The Arc Angels
Living In A Dream
Mark I Productions
Review by Nightwatcher
Formed in the aftermath of the tragic passing of Stevie Ray Vaughan when famed Double Trouble rhythm section Tommy Shannon (bass) and Chris "Whipper" Layton (drums) joined forces with young guitarists Doyle Bramhall II and Charlie Sexton, Austin'sThe Arc Angels never lived up to expectations the first time around.
After a promising start with the release of their 1992 self -titled Geffen Records debut, which drew widespread critical acclaim, and a subsequent tour which wowed audiences wherever the band played, the whole thing imploded. Due in no small part to ever growing chemical dependecy on the part of Bramhall combined with lack of communication with Sexton - which Shannon and Layton wanted no part of having recently gone through the same scenario before SRV had sobered up in the late 80's- the two factions went their separate ways following the tour in 1993, leaving one fantastic record and many incredible live musical memories in their wake.
And, for a long time, that seemed to be that. Shannon and Layton went on to join with Texas guitar star David Grissom in Storyville, releasing three albums before calling it a day in 1998. As Double Trouble, the two went on to be an in demand session team, being called upon to back artists such as Buddy Guy, Kenny Wayne Shepherd, Albert Cummings and more. Meanwhile, Bramhall II got back on track with several critically acclaimed releases under both his own name and with his band Smokestack, which attracted the attention of rock legends Eric Clapton and Pink Floyd's Roger Waters, both of whom called on him to join their respective bands for tours and/or recording - the Clapton collaboration continuing off and on up to the present. Sexton continued on, working with Lucinda Williams and a high exposure gig with Bob Dylan before the four tested the waters once again, playing occasional Arc Angel reunion shows around Austin and Dallas in 2002.
In 2009 it was announced that the band would be touring extensively, and recording a second studio album, their first in over a decade in a half, albeit without Shannon. Replaced by bassist Mark Newmark for the reunion tour, who has subsequently been supplanted by Dave Monsey for (finally!) new studio recordings.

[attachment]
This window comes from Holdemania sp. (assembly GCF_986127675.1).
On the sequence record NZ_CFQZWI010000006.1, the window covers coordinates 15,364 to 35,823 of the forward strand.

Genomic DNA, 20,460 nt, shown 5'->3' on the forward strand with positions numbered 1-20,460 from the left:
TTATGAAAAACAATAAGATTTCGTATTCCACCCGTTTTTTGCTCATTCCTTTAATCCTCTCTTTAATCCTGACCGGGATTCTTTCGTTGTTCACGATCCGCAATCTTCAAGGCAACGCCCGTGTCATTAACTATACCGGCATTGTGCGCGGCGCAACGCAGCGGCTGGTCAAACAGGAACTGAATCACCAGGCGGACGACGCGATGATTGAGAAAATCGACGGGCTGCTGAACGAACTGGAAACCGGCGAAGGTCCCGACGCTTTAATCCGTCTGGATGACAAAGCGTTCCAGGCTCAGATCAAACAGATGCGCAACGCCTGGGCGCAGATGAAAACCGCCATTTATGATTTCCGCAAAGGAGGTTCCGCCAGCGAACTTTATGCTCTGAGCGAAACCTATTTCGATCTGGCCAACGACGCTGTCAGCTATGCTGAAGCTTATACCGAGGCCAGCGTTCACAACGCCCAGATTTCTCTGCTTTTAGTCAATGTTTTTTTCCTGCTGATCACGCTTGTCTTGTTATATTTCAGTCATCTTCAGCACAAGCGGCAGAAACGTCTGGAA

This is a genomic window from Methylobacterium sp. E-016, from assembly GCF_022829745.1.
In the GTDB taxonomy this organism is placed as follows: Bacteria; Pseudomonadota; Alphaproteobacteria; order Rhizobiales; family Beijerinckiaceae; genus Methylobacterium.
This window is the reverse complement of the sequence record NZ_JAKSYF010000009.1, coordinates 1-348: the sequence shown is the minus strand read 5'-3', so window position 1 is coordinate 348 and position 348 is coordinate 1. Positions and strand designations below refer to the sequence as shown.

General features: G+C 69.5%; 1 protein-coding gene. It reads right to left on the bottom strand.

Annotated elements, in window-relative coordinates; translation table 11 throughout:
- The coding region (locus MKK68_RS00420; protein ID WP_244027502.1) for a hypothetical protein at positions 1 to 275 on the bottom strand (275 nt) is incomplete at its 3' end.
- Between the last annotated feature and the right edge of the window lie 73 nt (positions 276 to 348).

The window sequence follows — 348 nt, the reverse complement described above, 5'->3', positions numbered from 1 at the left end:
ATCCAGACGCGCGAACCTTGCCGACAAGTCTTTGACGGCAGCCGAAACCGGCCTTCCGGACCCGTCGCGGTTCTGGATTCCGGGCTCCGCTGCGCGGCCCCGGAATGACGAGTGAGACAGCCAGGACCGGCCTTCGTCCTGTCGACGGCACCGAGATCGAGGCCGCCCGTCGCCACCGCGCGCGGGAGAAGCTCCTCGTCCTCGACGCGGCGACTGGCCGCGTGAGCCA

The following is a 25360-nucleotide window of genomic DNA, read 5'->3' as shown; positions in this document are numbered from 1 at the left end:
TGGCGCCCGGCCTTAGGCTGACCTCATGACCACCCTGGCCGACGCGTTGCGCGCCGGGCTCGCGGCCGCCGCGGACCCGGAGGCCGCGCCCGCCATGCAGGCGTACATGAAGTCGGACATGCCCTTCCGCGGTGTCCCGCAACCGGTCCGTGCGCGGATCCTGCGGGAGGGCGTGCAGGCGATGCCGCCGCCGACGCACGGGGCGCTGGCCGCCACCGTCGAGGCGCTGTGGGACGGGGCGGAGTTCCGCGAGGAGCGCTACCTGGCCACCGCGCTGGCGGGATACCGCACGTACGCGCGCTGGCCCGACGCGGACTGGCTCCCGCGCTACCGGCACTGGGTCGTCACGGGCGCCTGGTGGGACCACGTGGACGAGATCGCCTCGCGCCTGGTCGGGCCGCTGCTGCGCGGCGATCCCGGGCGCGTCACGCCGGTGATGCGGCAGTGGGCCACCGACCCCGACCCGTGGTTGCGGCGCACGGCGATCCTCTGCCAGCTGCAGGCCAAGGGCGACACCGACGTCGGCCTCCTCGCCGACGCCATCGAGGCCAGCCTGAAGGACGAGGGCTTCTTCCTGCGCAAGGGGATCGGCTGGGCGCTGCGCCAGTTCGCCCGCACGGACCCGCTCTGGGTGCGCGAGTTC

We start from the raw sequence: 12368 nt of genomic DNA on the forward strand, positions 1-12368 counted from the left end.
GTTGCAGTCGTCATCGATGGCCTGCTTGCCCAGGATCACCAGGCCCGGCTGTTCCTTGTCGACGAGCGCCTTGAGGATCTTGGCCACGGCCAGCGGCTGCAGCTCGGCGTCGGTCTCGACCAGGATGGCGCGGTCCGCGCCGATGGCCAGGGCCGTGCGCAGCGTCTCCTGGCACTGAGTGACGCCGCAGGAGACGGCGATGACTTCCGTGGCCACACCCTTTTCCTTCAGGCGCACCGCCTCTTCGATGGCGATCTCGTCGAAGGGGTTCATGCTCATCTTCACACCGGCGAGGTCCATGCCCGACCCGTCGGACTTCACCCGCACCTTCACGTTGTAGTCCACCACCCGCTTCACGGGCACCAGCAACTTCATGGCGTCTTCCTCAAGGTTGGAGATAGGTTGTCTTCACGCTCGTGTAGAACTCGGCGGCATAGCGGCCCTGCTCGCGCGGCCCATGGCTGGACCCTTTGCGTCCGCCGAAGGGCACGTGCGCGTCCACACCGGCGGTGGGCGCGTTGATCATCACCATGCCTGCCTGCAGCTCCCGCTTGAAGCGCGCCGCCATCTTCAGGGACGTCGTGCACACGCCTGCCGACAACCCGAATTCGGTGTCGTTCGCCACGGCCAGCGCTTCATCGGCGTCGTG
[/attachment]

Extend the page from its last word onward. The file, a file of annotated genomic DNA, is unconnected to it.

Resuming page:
The first fruit of the renewed activity however is the release of the live CD/DVD 'Living In A Dream'. Recorded and filmed during the 2005 reunion, at performances at Stubbs in Austin, Texas, this package documents the original version of the band, including Tommy Shannon as they run through the majority of the 1992 studio offering. Also adding a cover of Muddy Waters' "She's Alright" and a brand new original by Sexton "Crave And Wonder", it demonstrates as reformations go, it's as if they never went away. Featuring the same pungent blues rock which made them popular in the first place, the performances are first rate all around, and clearly show that this is a band which still has plenty to offer.
Stellar production makes the songs come alive in more ways than one, and with the band in high gear, both the CD and DVD shine. Highlights abound throughout, with the Hendrix like vibe on the cover of Waters' "She's Alright" showcasing the considerable talents of Bramhall to excellent effect, as his solo is fierce and tough, and the vocal work, often in trade off between him and Sexton, is impeccable, flowing freely. Shannon and Layton display the same tight, hard driving rhythms which helped propel Stevie Ray Vaughan to legend, and after all these years they're still one of the top bass/drum duos in music today.
Presented in anamorphic wide screen, although it's not as glitzy as some higher budget productions, the DVD actually benefits from this, as the cuts and pans never distract from the music. There are a few random abstract shots due to the fact that some of the original footage of the shows weren't able to be filmed due to weather conditions, but it's certainly not a detriment as a whole. Extras include a 30 minute documentary which includes interviews and footage of the band and a 15 minute tribute to the legendary Austin blues club Antone's.
To round of the package, if that weren't enough, the package also contains a CD EP with three brand new studio recordings with new bassist Monsey that serve as a tantalizing teaser for what hopefully will turn into a full length album in the not too distant future. Two new originals, the Bramhall written "What I'm Looking For", a studio version of "Crave And Wonder" and a hard rocking cover version of Paul McCartney's "Too Many People" point towards a possible resurgence for the band, should they decide to pursue it, and are a welcome addition to this set, bringing it all up to the present.
Lavishly packaged, with an informative 16 page booklet telling the tale thus far, this release works as both a welcome return for long time fans and a wonderful introduction for new ones who may have come across the band in the years since their demise. Highly recommended for anyone who likes their rock on the bluesy side, you can buy this one without reservations. http://www.arcangelsmusic.com/